Marine Collagen is Better Than Beef Collagen – And Here’s Why
There are tons of collagen options on the market as the category continues to explode. It can get overwhelming trying to figure out which is the best – and among the many questions you might ask yourself is what is the difference between marine (fish) collagen and bovine (cow) collagen? The most obvious difference is that marine collagen is made from fish skin and bones while bovine collagen is made from cow hides. So, what does that really mean, and why did Bend choose to make our collagen using marine ingredients?
Marine Collagen is Better Absorbed in your Body
Marine collagen gives you more bang for your buck. Fish collagen consists of smaller peptides (peptides=pieces of protein) than bovine sources and as a consequence is 1.5 times more easily digested, absorbed and distributed throughout the body. This enhanced bioavailability means your body may benefit more from its anti-aging and tissue-building effects. According to mindbodygreen, this is also why choosing hydrolyzed collagen peptides is superior than consuming gelatin as it’s easier on your stomach since the proteins are smaller to break down.
Marine Collagen has better Water Solubility
Fish collagen dissolves readily in water, which makes it easy to dissolve in your favorite beverage, while bovine collagen is less soluble.
Marine Collagen Provides Better Suitability
Type I collagen is the most abundant type of collagen in the human body and accounts for 80% of the collagen in skin. As we age, the ratio of type I to type III collagen in our skin decreases, which weakens the skin and contributes to wrinkles. While bovine collagen contains both Type I and Type III collagen, marine collagen is primarily Type I collagen. This means it is most similar in structure to human collagen, and therefore is ideally suited to top up your body’s collagen needs.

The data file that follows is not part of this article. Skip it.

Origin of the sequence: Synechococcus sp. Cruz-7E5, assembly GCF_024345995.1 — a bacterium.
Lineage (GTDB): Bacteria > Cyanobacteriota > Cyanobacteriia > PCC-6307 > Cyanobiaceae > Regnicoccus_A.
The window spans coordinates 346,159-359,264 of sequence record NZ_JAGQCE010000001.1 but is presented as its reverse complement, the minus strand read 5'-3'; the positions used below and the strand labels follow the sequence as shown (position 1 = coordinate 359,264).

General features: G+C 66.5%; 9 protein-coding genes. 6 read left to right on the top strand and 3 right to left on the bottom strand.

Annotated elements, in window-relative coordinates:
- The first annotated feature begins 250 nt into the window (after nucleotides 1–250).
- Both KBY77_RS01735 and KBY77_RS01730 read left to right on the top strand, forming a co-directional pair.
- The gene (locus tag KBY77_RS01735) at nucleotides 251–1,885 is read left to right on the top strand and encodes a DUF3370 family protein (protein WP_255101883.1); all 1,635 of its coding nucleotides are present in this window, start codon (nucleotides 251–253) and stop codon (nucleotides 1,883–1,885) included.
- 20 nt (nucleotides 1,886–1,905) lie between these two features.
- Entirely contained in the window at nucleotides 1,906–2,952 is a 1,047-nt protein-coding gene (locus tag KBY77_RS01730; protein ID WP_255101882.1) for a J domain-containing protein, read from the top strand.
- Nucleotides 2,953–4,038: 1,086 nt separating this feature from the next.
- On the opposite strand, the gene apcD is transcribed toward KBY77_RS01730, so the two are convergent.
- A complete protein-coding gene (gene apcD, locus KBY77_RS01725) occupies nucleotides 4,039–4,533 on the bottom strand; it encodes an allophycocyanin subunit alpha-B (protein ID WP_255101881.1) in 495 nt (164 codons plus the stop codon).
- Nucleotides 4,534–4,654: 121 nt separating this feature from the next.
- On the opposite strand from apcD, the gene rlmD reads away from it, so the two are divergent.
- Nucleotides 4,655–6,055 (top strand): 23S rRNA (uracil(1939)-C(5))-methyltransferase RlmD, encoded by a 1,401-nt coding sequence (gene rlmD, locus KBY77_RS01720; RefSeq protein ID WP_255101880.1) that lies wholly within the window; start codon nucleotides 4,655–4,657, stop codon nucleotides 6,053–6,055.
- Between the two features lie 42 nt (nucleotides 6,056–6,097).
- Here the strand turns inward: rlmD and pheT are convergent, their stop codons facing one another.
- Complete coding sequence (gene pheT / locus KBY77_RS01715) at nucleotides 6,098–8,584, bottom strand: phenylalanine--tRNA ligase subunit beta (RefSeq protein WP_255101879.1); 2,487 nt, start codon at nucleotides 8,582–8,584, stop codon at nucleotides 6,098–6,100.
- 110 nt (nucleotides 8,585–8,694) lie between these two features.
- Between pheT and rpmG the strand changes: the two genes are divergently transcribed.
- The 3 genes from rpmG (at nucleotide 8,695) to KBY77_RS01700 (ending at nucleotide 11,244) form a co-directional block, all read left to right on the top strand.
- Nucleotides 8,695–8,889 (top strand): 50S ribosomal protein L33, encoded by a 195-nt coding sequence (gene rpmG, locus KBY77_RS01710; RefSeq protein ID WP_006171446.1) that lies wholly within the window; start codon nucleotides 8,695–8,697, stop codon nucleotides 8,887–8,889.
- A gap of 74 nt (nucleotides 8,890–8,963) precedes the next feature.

Marine Collagen Improves Skin Moisture
Marine collagen supplementation protects against skin photoaging by repairing skin collagen and elastin protein fibers, improving moisture retention and improving hyaluronic acid content. Although bovine collagen has been shown to improve skin collagen content, it had no significant effect on skin moisture or hyaluronic acid content. One study showed that when marine collagen was combined with plant-derived antioxidants, participants’ skin elasticity improved remarkably.
Marine Collagen Is Better for the Environment
Roughly 11.7 million tons of unused fish parts are discarded annually during processing, so using them to make collagen is environmentally friendly. On top of that, fish protein in general releases far less greenhouse gas emissions than most meat products.
Although cowhides are abundant byproducts and cheap to produce, their sourcing plays a negative role in climate change. Livestock production accounts for 14.5% of all human-induced greenhouse gas emissions with beef and bovine milk production contributing 41 and 19% of those emissions; that includes grass-fed as well as grain-fed animals.
Rich in Amino Acids and Antioxidants
Marine Collagen includes 8 of the 9 amino acids that make up a complete protein including glycine and proline. In addition, studies have shown that marine collagen contains antioxidants that can reduce the presence of reactive oxygen species in the body, which can cause inflammation.
In sum, Bend chose marine collagen over bovine for the reasons outlined above. Our hydrolyzed marine collagen is primarily derived from the skin of cod from Icelandic fisheries, with smaller amounts from the skin of haddock and pollock. The hydrolyzed collagen is manufactured in Nova Scotia, Canada. Click here to shop Marine Collagen + Co-Factors.
Editors note: This post was originally published in January 2019 and has been updated to include new research findings.
Author: Nancy L Morse, BSc. (Hons), CNPA, NWS (retired), Scientific Research Consultant. Nancy has had a 37-year career in natural health product and pharmaceutical product development. She is the sole author of 7 peer-reviewed scientific publications and of numerous books within the alive Healthy Living Guide series, as well as co-author of 35 additional scientific journal publications. She has been an invited speaker at universities, taught courses and workshops in nearly two dozen countries and has been a guest on radio and television talk shows. She currently maintains contracts with various companies involving new natural and pharmaceutical product development, clinical research collaborations, product marketing and training initiatives, and quality system implementation.